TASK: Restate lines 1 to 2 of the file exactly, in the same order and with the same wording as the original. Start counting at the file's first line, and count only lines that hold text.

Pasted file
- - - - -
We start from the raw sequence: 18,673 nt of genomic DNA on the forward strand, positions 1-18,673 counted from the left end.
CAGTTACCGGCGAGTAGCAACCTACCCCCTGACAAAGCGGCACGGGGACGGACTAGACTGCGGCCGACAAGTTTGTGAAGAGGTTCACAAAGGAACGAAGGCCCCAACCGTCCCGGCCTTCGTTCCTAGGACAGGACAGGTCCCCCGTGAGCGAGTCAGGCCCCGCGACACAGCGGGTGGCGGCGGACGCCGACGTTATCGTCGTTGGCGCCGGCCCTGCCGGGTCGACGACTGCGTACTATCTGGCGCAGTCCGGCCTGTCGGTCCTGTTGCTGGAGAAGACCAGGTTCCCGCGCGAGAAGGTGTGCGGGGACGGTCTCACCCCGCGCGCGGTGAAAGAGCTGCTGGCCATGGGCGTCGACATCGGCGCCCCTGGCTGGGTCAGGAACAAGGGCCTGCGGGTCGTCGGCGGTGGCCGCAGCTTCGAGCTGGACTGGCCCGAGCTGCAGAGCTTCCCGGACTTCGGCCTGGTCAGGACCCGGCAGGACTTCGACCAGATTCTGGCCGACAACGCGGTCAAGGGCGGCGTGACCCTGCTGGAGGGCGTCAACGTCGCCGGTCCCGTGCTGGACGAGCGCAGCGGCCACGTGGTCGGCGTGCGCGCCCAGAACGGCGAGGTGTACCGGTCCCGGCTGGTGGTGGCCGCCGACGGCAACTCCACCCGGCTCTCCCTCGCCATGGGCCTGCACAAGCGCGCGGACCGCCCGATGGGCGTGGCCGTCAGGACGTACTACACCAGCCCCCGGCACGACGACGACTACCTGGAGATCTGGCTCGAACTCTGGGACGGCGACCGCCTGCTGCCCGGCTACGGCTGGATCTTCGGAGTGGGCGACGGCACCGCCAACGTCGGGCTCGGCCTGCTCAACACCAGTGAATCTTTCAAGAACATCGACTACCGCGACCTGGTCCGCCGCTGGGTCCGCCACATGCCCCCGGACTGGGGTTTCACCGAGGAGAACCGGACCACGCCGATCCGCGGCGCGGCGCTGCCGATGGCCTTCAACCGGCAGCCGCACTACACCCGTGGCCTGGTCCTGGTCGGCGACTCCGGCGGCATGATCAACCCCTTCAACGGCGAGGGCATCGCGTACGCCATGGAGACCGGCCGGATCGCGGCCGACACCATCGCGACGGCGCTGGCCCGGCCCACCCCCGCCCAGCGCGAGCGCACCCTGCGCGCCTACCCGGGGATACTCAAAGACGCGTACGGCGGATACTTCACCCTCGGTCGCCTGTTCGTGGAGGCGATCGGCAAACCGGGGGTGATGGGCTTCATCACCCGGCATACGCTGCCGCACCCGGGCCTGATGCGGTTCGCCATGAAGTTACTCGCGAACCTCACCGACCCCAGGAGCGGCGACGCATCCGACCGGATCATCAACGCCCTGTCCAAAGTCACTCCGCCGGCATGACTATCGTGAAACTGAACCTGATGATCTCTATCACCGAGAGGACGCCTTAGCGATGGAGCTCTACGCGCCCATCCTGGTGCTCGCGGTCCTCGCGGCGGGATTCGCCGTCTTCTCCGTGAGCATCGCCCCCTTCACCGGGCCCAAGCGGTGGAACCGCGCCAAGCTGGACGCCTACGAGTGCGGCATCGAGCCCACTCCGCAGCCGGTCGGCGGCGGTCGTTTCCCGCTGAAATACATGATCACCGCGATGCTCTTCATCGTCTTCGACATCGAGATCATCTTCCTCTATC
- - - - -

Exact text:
We start from the raw sequence: 18,673 nt of genomic DNA on the forward strand, positions 1-18,673 counted from the left end.
CAGTTACCGGCGAGTAGCAACCTACCCCCTGACAAAGCGGCACGGGGACGGACTAGACTGCGGCCGACAAGTTTGTGAAGAGGTTCACAAAGGAACGAAGGCCCCAACCGTCCCGGCCTTCGTTCCTAGGACAGGACAGGTCCCCCGTGAGCGAGTCAGGCCCCGCGACACAGCGGGTGGCGGCGGACGCCGACGTTATCGTCGTTGGCGCCGGCCCTGCCGGGTCGACGACTGCGTACTATCTGGCGCAGTCCGGCCTGTCGGTCCTGTTGCTGGAGAAGACCAGGTTCCCGCGCGAGAAGGTGTGCGGGGACGGTCTCACCCCGCGCGCGGTGAAAGAGCTGCTGGCCATGGGCGTCGACATCGGCGCCCCTGGCTGGGTCAGGAACAAGGGCCTGCGGGTCGTCGGCGGTGGCCGCAGCTTCGAGCTGGACTGGCCCGAGCTGCAGAGCTTCCCGGACTTCGGCCTGGTCAGGACCCGGCAGGACTTCGACCAGATTCTGGCCGACAACGCGGTCAAGGGCGGCGTGACCCTGCTGGAGGGCGTCAACGTCGCCGGTCCCGTGCTGGACGAGCGCAGCGGCCACGTGGTCGGCGTGCGCGCCCAGAACGGCGAGGTGTACCGGTCCCGGCTGGTGGTGGCCGCCGACGGCAACTCCACCCGGCTCTCCCTCGCCATGGGCCTGCACAAGCGCGCGGACCGCCCGATGGGCGTGGCCGTCAGGACGTACTACACCAGCCCCCGGCACGACGACGACTACCTGGAGATCTGGCTCGAACTCTGGGACGGCGACCGCCTGCTGCCCGGCTACGGCTGGATCTTCGGAGTGGGCGACGGCACCGCCAACGTCGGGCTCGGCCTGCTCAACACCAGTGAATCTTTCAAGAACATCGACTACCGCGACCTGGTCCGCCGCTGGGTCCGCCACATGCCCCCGGACTGGGGTTTCACCGAGGAGAACCGGACCACGCCGATCCGCGGCGCGGCGCTGCCGATGGCCTTCAACCGGCAGCCGCACTACACCCGTGGCCTGGTCCTGGTCGGCGACTCCGGCGGCATGATCAACCCCTTCAACGGCGAGGGCATCGCGTACGCCATGGAGACCGGCCGGATCGCGGCCGACACCATCGCGACGGCGCTGGCCCGGCCCACCCCCGCCCAGCGCGAGCGCACCCTGCGCGCCTACCCGGGGATACTCAAAGACGCGTACGGCGGATACTTCACCCTCGGTCGCCTGTTCGTGGAGGCGATCGGCAAACCGGGGGTGATGGGCTTCATCACCCGGCATACGCTGCCGCACCCGGGCCTGATGCGGTTCGCCATGAAGTTACTCGCGAACCTCACCGACCCCAGGAGCGGCGACGCATCCGACCGGATCATCAACGCCCTGTCCAAAGTCACTCCGCCGGCATGACTATCGTGAAACTGAACCTGATGATCTCTATCACCGAGAGGACGCCTTAGCGATGGAGCTCTACGCGCCCATCCTGGTGCTCGCGGTCCTCGCGGCGGGATTCGCCGTCTTCTCCGTGAGCATCGCCCCCTTCACCGGGCCCAAGCGGTGGAACCGCGCCAAGCTGGACGCCTACGAGTGCGGCATCGAGCCCACTCCGCAGCCGGTCGGCGGCGGTCGTTTCCCGCTGAAATACATGATCACCGCGATGCTCTTCATCGTCTTCGACATCGAGATCATCTTCCTCTATC